Sure, the crash meant that people lost faith in economics. There’s even been some good work done on how, perhaps, we might think again how the subject is taught. More logic and reasoning, perhaps more data, and less of the maths of macroeconomic models for example. Macroeconomics being the bit of economics we don’t have a very good grip on at present.
But what is also happening is that every crackpot theory people would, politically, prefer to be true is now being advanced as something that must be taught to undergraduates. Which really isn’t the way to do it. We can – possibly should – introduce the chemistry students to phlogiston but only as an example of something which is wrong.
CORE is one of those new economics classes/courses and it is, sadly, making that mistake:
The society was one of 65 associations of economic students from 22 different countries, who in 2014, signed an open letter declaring that the teaching of economics had suffered a crisis. They called for more pluralism in economics education and to be better prepared to tackle a raft of modern issues, including climate change and food security. Only one school of thought—neoclassical—presides over economics, they argued. “This lack of intellectual diversity does not only restrain education and research,” they wrote. “It limits our ability to contend with the multidimensional challenges of the 21st century.”
That’s a particularly stupid criticism. The Nobel this year went to William Nordhaus who used standard neoclassical economics to prove that the carbon tax was the correct solution to that problem. Which is is too, the correct solution, as the Stern Review and every other economist on the planet agrees. The thought that we can’t use standard economics to deal with a modern issue like climate change is simply stupid. Not just ignorant but stupid.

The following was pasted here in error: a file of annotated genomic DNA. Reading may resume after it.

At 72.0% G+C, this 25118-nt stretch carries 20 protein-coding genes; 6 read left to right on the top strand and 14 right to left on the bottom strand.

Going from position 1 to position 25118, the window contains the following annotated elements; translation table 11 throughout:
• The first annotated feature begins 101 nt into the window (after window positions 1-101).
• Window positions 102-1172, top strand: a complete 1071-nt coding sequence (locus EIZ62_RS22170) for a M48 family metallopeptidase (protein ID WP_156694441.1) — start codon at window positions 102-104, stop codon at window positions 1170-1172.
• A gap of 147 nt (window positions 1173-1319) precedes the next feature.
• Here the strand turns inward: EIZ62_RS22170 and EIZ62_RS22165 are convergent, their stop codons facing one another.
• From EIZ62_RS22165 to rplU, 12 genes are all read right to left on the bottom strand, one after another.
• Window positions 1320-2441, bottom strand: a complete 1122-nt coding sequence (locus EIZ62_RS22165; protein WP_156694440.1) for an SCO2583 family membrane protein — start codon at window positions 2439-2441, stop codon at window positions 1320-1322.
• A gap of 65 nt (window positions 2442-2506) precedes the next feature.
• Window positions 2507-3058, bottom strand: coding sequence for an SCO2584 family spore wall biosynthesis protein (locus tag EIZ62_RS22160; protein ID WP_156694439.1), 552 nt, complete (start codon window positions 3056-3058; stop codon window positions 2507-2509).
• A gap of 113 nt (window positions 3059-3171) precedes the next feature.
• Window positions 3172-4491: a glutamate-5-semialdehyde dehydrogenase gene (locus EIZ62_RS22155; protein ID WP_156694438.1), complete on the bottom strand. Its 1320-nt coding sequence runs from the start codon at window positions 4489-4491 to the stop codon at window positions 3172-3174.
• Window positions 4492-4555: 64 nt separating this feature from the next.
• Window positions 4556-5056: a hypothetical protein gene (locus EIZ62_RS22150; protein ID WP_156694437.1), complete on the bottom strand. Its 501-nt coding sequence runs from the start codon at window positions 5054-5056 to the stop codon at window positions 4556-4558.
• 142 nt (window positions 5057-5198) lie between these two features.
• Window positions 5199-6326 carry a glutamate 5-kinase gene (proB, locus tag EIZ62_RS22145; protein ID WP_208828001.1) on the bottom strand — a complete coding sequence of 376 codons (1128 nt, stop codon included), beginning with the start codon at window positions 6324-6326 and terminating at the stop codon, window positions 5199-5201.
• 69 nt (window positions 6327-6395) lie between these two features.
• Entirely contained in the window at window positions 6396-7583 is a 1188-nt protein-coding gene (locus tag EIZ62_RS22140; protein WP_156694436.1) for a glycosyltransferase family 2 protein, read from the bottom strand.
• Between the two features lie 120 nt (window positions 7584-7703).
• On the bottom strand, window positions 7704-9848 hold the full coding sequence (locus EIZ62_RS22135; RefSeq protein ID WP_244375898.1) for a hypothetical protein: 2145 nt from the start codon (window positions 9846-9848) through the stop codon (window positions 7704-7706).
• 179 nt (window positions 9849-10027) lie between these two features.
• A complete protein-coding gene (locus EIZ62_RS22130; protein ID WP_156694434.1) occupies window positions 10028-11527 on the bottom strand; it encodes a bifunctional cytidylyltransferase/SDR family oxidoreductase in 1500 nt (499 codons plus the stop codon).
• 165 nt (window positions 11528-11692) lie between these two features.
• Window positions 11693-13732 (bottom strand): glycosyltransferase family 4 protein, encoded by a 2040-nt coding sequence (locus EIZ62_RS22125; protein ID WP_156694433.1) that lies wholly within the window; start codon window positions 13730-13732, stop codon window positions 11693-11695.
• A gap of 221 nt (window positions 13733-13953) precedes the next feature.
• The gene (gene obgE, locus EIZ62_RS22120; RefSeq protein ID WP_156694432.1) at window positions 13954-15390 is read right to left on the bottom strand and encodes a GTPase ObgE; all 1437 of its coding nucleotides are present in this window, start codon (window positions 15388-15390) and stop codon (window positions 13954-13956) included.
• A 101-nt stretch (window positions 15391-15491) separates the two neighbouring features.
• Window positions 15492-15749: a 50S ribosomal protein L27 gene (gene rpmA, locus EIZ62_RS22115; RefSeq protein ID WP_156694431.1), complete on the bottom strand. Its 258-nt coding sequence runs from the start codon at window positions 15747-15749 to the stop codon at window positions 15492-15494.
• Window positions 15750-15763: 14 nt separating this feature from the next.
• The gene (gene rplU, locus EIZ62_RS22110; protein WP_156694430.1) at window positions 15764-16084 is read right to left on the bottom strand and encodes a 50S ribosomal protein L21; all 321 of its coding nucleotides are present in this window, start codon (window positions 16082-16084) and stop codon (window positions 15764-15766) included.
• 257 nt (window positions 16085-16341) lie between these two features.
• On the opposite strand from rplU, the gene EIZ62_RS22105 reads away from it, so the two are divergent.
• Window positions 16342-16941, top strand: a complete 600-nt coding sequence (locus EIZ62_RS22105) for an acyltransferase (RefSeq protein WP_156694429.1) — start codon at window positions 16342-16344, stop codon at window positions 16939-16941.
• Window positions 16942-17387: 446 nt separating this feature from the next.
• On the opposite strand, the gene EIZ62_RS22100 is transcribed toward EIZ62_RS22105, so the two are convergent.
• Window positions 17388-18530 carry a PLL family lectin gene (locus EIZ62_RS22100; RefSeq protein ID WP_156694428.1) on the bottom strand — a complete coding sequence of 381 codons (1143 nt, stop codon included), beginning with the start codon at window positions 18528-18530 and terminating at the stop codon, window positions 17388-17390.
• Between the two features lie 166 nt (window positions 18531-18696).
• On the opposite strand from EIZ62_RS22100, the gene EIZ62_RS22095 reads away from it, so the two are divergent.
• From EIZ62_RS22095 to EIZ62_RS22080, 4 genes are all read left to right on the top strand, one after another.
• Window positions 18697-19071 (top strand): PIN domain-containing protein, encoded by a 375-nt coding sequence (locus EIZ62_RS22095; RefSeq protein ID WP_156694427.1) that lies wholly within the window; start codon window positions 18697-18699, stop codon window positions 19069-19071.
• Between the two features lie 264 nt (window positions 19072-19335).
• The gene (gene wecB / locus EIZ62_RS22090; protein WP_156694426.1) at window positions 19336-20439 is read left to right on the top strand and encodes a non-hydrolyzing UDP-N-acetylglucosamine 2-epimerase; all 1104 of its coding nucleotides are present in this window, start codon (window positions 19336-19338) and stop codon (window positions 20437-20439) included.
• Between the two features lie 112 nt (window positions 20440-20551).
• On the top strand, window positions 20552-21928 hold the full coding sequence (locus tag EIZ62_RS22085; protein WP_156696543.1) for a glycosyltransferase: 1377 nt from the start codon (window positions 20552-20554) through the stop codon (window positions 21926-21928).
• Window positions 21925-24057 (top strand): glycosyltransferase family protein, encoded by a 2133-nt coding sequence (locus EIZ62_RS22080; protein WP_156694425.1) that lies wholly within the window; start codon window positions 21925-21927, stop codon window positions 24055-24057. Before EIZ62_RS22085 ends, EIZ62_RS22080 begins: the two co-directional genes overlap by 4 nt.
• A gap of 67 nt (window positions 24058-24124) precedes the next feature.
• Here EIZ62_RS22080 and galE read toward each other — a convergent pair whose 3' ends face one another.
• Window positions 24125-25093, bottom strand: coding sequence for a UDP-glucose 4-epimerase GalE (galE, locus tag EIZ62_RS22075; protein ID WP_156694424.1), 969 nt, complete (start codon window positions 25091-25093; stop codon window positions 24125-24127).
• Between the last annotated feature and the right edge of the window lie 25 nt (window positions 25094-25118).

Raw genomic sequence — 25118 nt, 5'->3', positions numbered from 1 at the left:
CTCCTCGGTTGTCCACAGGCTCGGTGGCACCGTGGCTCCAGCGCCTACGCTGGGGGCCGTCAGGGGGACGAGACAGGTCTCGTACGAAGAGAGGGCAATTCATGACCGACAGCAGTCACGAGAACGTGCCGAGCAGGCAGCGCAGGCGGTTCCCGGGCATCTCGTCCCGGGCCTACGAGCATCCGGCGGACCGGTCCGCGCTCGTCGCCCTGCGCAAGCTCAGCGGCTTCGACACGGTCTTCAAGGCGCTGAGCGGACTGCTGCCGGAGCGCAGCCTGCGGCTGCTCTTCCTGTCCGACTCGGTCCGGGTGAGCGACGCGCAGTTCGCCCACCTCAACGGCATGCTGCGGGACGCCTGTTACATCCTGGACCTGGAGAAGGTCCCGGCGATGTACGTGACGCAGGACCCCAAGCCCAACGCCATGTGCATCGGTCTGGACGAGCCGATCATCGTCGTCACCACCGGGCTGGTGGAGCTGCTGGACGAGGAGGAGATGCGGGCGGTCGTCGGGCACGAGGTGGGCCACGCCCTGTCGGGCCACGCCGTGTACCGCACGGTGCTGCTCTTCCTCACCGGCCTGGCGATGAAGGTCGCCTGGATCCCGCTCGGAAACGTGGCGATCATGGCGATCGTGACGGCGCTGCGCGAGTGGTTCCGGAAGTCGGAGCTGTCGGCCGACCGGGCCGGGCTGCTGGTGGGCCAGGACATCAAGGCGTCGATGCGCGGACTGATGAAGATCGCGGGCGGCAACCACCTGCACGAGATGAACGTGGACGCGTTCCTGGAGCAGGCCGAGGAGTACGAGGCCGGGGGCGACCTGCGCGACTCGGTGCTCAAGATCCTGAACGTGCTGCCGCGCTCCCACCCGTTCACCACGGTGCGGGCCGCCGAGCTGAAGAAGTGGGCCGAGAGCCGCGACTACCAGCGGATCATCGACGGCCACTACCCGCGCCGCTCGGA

Then there’s this:
It has prompted a near industry-wide period of soul-searching among economists to try and correct their errors. That effort has been helped along by the new era of big data, which has led economists to revisit the wisdom of some long held assumptions. Take the labor market. Recent studies prove that minimum wage increases don’t lead to higher unemployment but have a lasting effect on increases in incomes.
Hmm? What paper is that? Ah, yes, Michael Reich and friends. Having actually read the paper – look, sorry, that’s a rarity even among economists let alone journalists – what is found is the following:
The debate then becomes, well, at what wage does this become true? The argument then becomes intensely political, those to the Left of us arguing that it would take a much higher minimum wage to put people out of work, while those to the Right insist the minimum wage is already too high and is putting people out of a job. I am to the right of this point, despite the use of “us” there. But we’d all actually like proof. At which point we have the University of Washington study into the Seattle minimum wage hike. This says that hourly wages have risen and hours worked fallen. This isn’t a surprise at all. But the hours have fallen more, meaning that weekly incomes have actually fallen among those very low-paid people that minimum wage hikes are supposedly helping. A more recent study from Berkeley tries to refute this but also agrees that it doesn’t have and therefore hasn’t looked at detailed data on hours worked. So, obviously enough, the Berkeley study is missing the claimed effect entirely.
That’s not really a refutation of the standard neoclassical analysis of the minimum wage now, is it?
Which is what brings us to the real problem with these alternatives. They’re not in fact alternatives. Largely, they’re wrong, it’s just that people desire to believe them. And we’ve a name for this sort of thing. Assertions of desired belief are religion, not science. This new new economics really isn’t an advance on the old new economics, it’s a regression back to something much worse than that.